We assembled outside Stanmore station, at the end of the Jubilee Line, on a cloudy but very mild winter’s day.  This was an opportunity to explore three impressive almost adjacent nature reserves, Stanmore Common, Bentley Priory and Merry Hill and to discover some of their remarkable features and all this within easy reach
from Central London. Fortunately the dreaded mud factor at this time of year was not a huge issue thanks to recent dry weather.

With an 8 mile journey ahead we started keenly ,all 22 of us, and strode due north uphill from the station. After half an hour of moderate exertion though woods and grassland we climbed to Stanmore Common viewpoint which rewarded us with panoramic views to the south of the London skyline, a mere 12 miles away.
The leader then congratulated the group for reaching the highest point in Middlesex, a heady 505 feet above sea level.  We learnt that the Common of 121 acres was owned and managed by Harrow Council in association with local volunteers and conservation groups. It consists of acid grassland, heath and woodland.
The common was never used for growing as the soil here was considered unsuitable for agriculture.  Nevertheless it is the home of many rare plant species and rare insects.  Animal life seen here includes muntjac deer, wood mice, voles and shrews.
We then headed downhill and traversed west to next on the list, to the wilds of Bentley Priory Nature Reserve.  On entering we came to an almost hidden vast lake where we stopped for a short break by the water surrounded by mature trees such as Oak, Hazel, Hornbeam, Holly, Sycamore, Yew and Horse Chestnut.
This was the Summer House Lake so called as the widowed Queen Adelaide who lived at the nearby Bentley Priory mansion had a summer house built for her to overlook the lake and to savour its serenity. Queen Adelaide(1792-1849) was the widow of King William IV (1765-1836) and was quite a remarkable figure in her own right. As a tribute to her there are many places around the world named in admiration including the Australian City of Adelaide.
Bentley Priory Nature reserve is 160 acres and was designated as a Site of Special Scientific Interest by English Nature. The grassland has never been treated with fertilizer and cattle graze here at times to maintain the pastures and promote the rich diversity of wildflowers. Many interesting and uncommon birds can be seen or heard here amongst the grassland and woodland and in winter large numbers of birds migrate here from Europe and Scandinavia.
Birdlife also seen around the lake are Herons, Kingfishers and Mandarin Ducks.

We then repositioned through the woods to a very prominent landmark nearby, the Old Oak. This huge imposing Oak tree, now gnarled and weathered, is thought to be Middlesex’s oldest tree estimated at over 500 years old.  One speculation is that this tree was but a tiny acorn during the reign of Henry VIII and is lucky to have survived the rampant felling to construct robust wooden Royal Navy warships.  Oak was also much in demand for barrels, furniture and for the construction of sturdy barns.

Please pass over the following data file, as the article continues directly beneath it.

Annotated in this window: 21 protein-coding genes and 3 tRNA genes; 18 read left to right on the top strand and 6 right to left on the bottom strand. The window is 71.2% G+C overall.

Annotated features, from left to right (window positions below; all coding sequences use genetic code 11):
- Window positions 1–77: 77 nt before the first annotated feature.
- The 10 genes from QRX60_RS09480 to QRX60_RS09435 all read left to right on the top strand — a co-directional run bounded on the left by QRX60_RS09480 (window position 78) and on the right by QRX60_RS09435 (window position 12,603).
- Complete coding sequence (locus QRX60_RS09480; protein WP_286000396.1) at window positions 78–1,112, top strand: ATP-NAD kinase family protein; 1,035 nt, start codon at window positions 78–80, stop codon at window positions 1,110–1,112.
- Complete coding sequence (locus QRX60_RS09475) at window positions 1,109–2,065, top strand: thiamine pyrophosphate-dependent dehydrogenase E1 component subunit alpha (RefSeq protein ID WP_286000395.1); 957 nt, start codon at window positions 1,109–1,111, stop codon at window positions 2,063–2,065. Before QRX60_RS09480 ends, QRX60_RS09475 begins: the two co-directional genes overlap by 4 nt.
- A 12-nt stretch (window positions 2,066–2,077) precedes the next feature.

We then exited Bentley Priory and aimed towards Bushey, and tramping via some quiet streets with their opulent housing we finally reached Merry Hill Nature Reserve.  At 180 acres Merry Hill Nature Reserve was originally arable landscape but it is fairly new as it was only acquired in the late 1990’s by the Woodland Trust with the support of local like-minded communities.  They immediately set about ambitiously transforming it. The landscape was changed by planting an awesome 60,000 additional trees, meadows were created, ponds restored, hedges planted, streams enhanced and as a result generated a rich and diverse habitat for wildlife. Birds seen here include skylarks and song thrushes and with the variety of grasses it encourages rare butterflies such as marble white and meadow brown.

The grand ambition with all these supplementary trees is that as they mature they will absorb more carbon dioxide and other green house gases and generate healthy oxygen creating one of the so called vital ‘green lungs’ around London.

After savouring all this clean air we alas then exited the reserve and rejoined reality and headed for the finishing point, the Load of Hay pub, for some nourishment and liquid sustenance. A chance to reflect on all we had seen and heard. All of this beauty and tranquillity virtually on our doorstep.

Les Filby.  Photos by Les, Nita and Stuart